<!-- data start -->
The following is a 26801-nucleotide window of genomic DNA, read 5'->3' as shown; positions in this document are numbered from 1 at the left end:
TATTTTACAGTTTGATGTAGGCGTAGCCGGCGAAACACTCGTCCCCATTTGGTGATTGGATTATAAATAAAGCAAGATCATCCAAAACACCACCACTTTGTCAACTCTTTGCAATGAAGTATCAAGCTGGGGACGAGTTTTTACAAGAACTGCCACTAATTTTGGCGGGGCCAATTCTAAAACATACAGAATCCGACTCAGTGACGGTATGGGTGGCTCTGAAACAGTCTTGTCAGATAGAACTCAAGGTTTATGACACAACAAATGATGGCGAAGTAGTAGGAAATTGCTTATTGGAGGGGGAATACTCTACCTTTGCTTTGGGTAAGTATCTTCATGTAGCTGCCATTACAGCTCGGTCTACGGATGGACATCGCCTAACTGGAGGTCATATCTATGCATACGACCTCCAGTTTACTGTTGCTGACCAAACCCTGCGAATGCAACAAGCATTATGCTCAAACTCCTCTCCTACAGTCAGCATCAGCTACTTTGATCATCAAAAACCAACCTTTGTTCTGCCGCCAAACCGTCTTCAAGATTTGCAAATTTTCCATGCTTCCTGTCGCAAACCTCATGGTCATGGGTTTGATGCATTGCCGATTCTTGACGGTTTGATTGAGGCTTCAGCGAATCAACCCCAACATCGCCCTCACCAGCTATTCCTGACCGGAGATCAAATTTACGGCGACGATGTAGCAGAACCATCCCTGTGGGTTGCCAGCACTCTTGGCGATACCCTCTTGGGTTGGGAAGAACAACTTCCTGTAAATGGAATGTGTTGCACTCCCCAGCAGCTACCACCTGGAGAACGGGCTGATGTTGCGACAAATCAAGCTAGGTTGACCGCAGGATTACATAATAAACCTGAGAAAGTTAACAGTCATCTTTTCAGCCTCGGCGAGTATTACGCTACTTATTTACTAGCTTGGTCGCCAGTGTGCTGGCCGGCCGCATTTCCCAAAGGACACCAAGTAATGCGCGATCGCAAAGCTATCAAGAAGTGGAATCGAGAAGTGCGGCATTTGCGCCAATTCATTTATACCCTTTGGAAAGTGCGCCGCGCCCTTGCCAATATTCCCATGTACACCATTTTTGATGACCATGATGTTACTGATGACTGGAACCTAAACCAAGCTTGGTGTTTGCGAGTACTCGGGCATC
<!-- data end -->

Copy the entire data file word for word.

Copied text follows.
The following is a 26801-nucleotide window of genomic DNA, read 5'->3' as shown; positions in this document are numbered from 1 at the left end:
TATTTTACAGTTTGATGTAGGCGTAGCCGGCGAAACACTCGTCCCCATTTGGTGATTGGATTATAAATAAAGCAAGATCATCCAAAACACCACCACTTTGTCAACTCTTTGCAATGAAGTATCAAGCTGGGGACGAGTTTTTACAAGAACTGCCACTAATTTTGGCGGGGCCAATTCTAAAACATACAGAATCCGACTCAGTGACGGTATGGGTGGCTCTGAAACAGTCTTGTCAGATAGAACTCAAGGTTTATGACACAACAAATGATGGCGAAGTAGTAGGAAATTGCTTATTGGAGGGGGAATACTCTACCTTTGCTTTGGGTAAGTATCTTCATGTAGCTGCCATTACAGCTCGGTCTACGGATGGACATCGCCTAACTGGAGGTCATATCTATGCATACGACCTCCAGTTTACTGTTGCTGACCAAACCCTGCGAATGCAACAAGCATTATGCTCAAACTCCTCTCCTACAGTCAGCATCAGCTACTTTGATCATCAAAAACCAACCTTTGTTCTGCCGCCAAACCGTCTTCAAGATTTGCAAATTTTCCATGCTTCCTGTCGCAAACCTCATGGTCATGGGTTTGATGCATTGCCGATTCTTGACGGTTTGATTGAGGCTTCAGCGAATCAACCCCAACATCGCCCTCACCAGCTATTCCTGACCGGAGATCAAATTTACGGCGACGATGTAGCAGAACCATCCCTGTGGGTTGCCAGCACTCTTGGCGATACCCTCTTGGGTTGGGAAGAACAACTTCCTGTAAATGGAATGTGTTGCACTCCCCAGCAGCTACCACCTGGAGAACGGGCTGATGTTGCGACAAATCAAGCTAGGTTGACCGCAGGATTACATAATAAACCTGAGAAAGTTAACAGTCATCTTTTCAGCCTCGGCGAGTATTACGCTACTTATTTACTAGCTTGGTCGCCAGTGTGCTGGCCGGCCGCATTTCCCAAAGGACACCAAGTAATGCGCGATCGCAAAGCTATCAAGAAGTGGAATCGAGAAGTGCGGCATTTGCGCCAATTCATTTATACCCTTTGGAAAGTGCGCCGCGCCCTTGCCAATATTCCCATGTACACCATTTTTGATGACCATGATGTTACTGATGACTGGAACCTAAACCAAGCTTGGTGTTTGCGAGTACTCGGGCATC